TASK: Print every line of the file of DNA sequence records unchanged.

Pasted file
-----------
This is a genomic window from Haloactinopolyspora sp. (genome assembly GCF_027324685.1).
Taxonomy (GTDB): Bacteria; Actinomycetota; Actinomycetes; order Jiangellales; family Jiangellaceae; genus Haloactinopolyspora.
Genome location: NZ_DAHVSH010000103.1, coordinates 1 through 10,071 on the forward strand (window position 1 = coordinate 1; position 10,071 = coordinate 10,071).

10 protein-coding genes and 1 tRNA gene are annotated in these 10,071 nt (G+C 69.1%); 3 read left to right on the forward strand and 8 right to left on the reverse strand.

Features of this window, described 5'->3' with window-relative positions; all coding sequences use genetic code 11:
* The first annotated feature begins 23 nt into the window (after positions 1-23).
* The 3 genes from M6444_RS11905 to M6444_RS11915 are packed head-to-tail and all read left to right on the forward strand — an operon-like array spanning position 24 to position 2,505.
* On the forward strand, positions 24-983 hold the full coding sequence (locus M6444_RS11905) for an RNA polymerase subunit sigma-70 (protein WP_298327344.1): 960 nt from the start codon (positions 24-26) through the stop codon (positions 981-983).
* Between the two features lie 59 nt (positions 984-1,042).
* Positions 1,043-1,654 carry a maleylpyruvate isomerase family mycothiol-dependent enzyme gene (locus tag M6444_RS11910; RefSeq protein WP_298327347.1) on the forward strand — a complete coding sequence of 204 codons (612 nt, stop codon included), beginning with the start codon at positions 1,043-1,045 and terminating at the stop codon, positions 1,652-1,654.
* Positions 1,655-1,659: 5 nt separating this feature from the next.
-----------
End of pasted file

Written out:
This is a genomic window from Haloactinopolyspora sp. (genome assembly GCF_027324685.1).
Taxonomy (GTDB): Bacteria; Actinomycetota; Actinomycetes; order Jiangellales; family Jiangellaceae; genus Haloactinopolyspora.
Genome location: NZ_DAHVSH010000103.1, coordinates 1 through 10,071 on the forward strand (window position 1 = coordinate 1; position 10,071 = coordinate 10,071).

10 protein-coding genes and 1 tRNA gene are annotated in these 10,071 nt (G+C 69.1%); 3 read left to right on the forward strand and 8 right to left on the reverse strand.

Features of this window, described 5'->3' with window-relative positions; all coding sequences use genetic code 11:
* The first annotated feature begins 23 nt into the window (after positions 1-23).
* The 3 genes from M6444_RS11905 to M6444_RS11915 are packed head-to-tail and all read left to right on the forward strand — an operon-like array spanning position 24 to position 2,505.
* On the forward strand, positions 24-983 hold the full coding sequence (locus M6444_RS11905) for an RNA polymerase subunit sigma-70 (protein WP_298327344.1): 960 nt from the start codon (positions 24-26) through the stop codon (positions 981-983).
* Between the two features lie 59 nt (positions 984-1,042).
* Positions 1,043-1,654 carry a maleylpyruvate isomerase family mycothiol-dependent enzyme gene (locus tag M6444_RS11910; RefSeq protein WP_298327347.1) on the forward strand — a complete coding sequence of 204 codons (612 nt, stop codon included), beginning with the start codon at positions 1,043-1,045 and terminating at the stop codon, positions 1,652-1,654.
* Positions 1,655-1,659: 5 nt separating this feature from the next.